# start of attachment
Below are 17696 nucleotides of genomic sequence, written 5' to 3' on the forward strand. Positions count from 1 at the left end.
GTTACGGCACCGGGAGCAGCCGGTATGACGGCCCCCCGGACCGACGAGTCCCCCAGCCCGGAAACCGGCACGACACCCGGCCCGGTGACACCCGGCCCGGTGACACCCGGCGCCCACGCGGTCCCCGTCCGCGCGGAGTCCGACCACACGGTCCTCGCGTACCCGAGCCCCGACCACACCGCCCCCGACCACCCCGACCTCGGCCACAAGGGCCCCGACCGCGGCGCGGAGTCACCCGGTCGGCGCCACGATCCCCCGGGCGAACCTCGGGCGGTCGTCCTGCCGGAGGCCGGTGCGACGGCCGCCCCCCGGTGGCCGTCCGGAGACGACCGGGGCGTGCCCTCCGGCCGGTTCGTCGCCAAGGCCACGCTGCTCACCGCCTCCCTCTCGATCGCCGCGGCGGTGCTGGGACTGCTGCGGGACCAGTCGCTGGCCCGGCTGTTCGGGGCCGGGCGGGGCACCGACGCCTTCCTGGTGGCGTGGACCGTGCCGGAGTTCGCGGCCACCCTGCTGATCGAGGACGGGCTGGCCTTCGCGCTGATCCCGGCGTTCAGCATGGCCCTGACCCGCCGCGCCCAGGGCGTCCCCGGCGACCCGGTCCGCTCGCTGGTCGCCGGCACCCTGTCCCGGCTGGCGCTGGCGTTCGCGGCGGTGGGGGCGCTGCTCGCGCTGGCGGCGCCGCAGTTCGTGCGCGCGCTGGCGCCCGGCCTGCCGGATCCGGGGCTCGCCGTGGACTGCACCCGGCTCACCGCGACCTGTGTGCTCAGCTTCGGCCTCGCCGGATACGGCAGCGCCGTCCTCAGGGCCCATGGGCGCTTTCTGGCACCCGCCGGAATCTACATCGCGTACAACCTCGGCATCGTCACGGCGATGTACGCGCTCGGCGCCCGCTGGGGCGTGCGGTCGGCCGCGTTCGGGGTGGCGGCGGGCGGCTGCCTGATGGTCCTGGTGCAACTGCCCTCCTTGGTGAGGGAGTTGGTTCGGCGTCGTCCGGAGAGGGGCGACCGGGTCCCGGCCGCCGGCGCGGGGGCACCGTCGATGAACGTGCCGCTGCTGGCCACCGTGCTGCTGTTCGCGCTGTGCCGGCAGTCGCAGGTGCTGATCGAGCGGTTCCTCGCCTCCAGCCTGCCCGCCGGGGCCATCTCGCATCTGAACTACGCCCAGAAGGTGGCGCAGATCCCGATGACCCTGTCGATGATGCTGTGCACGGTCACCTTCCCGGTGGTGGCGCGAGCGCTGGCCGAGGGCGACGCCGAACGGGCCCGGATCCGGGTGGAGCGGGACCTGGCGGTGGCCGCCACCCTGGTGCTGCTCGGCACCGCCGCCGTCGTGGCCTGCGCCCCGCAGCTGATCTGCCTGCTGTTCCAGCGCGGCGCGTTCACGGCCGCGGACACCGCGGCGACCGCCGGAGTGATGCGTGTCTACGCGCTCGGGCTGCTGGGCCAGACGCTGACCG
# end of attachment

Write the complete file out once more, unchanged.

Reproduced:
Below are 17696 nucleotides of genomic sequence, written 5' to 3' on the forward strand. Positions count from 1 at the left end.
GTTACGGCACCGGGAGCAGCCGGTATGACGGCCCCCCGGACCGACGAGTCCCCCAGCCCGGAAACCGGCACGACACCCGGCCCGGTGACACCCGGCCCGGTGACACCCGGCGCCCACGCGGTCCCCGTCCGCGCGGAGTCCGACCACACGGTCCTCGCGTACCCGAGCCCCGACCACACCGCCCCCGACCACCCCGACCTCGGCCACAAGGGCCCCGACCGCGGCGCGGAGTCACCCGGTCGGCGCCACGATCCCCCGGGCGAACCTCGGGCGGTCGTCCTGCCGGAGGCCGGTGCGACGGCCGCCCCCCGGTGGCCGTCCGGAGACGACCGGGGCGTGCCCTCCGGCCGGTTCGTCGCCAAGGCCACGCTGCTCACCGCCTCCCTCTCGATCGCCGCGGCGGTGCTGGGACTGCTGCGGGACCAGTCGCTGGCCCGGCTGTTCGGGGCCGGGCGGGGCACCGACGCCTTCCTGGTGGCGTGGACCGTGCCGGAGTTCGCGGCCACCCTGCTGATCGAGGACGGGCTGGCCTTCGCGCTGATCCCGGCGTTCAGCATGGCCCTGACCCGCCGCGCCCAGGGCGTCCCCGGCGACCCGGTCCGCTCGCTGGTCGCCGGCACCCTGTCCCGGCTGGCGCTGGCGTTCGCGGCGGTGGGGGCGCTGCTCGCGCTGGCGGCGCCGCAGTTCGTGCGCGCGCTGGCGCCCGGCCTGCCGGATCCGGGGCTCGCCGTGGACTGCACCCGGCTCACCGCGACCTGTGTGCTCAGCTTCGGCCTCGCCGGATACGGCAGCGCCGTCCTCAGGGCCCATGGGCGCTTTCTGGCACCCGCCGGAATCTACATCGCGTACAACCTCGGCATCGTCACGGCGATGTACGCGCTCGGCGCCCGCTGGGGCGTGCGGTCGGCCGCGTTCGGGGTGGCGGCGGGCGGCTGCCTGATGGTCCTGGTGCAACTGCCCTCCTTGGTGAGGGAGTTGGTTCGGCGTCGTCCGGAGAGGGGCGACCGGGTCCCGGCCGCCGGCGCGGGGGCACCGTCGATGAACGTGCCGCTGCTGGCCACCGTGCTGCTGTTCGCGCTGTGCCGGCAGTCGCAGGTGCTGATCGAGCGGTTCCTCGCCTCCAGCCTGCCCGCCGGGGCCATCTCGCATCTGAACTACGCCCAGAAGGTGGCGCAGATCCCGATGACCCTGTCGATGATGCTGTGCACGGTCACCTTCCCGGTGGTGGCGCGAGCGCTGGCCGAGGGCGACGCCGAACGGGCCCGGATCCGGGTGGAGCGGGACCTGGCGGTGGCCGCCACCCTGGTGCTGCTCGGCACCGCCGCCGTCGTGGCCTGCGCCCCGCAGCTGATCTGCCTGCTGTTCCAGCGCGGCGCGTTCACGGCCGCGGACACCGCGGCGACCGCCGGAGTGATGCGTGTCTACGCGCTCGGGCTGCTGGGCCAGACGCTGACCG